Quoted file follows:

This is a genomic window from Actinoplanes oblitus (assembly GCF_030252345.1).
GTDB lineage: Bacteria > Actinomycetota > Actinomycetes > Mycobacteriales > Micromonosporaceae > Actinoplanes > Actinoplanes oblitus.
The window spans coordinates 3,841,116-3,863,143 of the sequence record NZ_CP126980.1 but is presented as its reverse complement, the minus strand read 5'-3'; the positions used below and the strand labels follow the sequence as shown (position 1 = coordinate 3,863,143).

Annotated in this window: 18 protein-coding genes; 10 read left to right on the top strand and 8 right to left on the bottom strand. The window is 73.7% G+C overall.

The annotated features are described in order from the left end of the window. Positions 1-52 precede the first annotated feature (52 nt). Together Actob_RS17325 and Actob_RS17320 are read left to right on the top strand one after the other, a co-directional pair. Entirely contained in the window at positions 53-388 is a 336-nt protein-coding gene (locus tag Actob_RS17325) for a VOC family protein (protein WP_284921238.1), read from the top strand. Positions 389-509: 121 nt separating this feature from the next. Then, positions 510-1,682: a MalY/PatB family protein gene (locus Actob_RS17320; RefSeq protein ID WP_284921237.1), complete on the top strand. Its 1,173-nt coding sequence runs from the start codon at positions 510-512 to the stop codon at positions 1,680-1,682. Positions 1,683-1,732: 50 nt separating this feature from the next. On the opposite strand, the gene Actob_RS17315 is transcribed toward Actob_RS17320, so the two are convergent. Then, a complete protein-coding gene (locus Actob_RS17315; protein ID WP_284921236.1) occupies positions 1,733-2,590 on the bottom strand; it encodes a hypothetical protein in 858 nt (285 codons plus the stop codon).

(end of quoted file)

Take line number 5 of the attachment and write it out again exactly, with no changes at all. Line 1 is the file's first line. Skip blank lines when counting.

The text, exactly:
The annotated features are described in order from the left end of the window. Positions 1-52 precede the first annotated feature (52 nt). Together Actob_RS17325 and Actob_RS17320 are read left to right on the top strand one after the other, a co-directional pair. Entirely contained in the window at positions 53-388 is a 336-nt protein-coding gene (locus tag Actob_RS17325) for a VOC family protein (protein WP_284921238.1), read from the top strand. Positions 389-509: 121 nt separating this feature from the next. Then, positions 510-1,682: a MalY/PatB family protein gene (locus Actob_RS17320; RefSeq protein ID WP_284921237.1), complete on the top strand. Its 1,173-nt coding sequence runs from the start codon at positions 510-512 to the stop codon at positions 1,680-1,682. Positions 1,683-1,732: 50 nt separating this feature from the next. On the opposite strand, the gene Actob_RS17315 is transcribed toward Actob_RS17320, so the two are convergent. Then, a complete protein-coding gene (locus Actob_RS17315; protein ID WP_284921236.1) occupies positions 1,733-2,590 on the bottom strand; it encodes a hypothetical protein in 858 nt (285 codons plus the stop codon).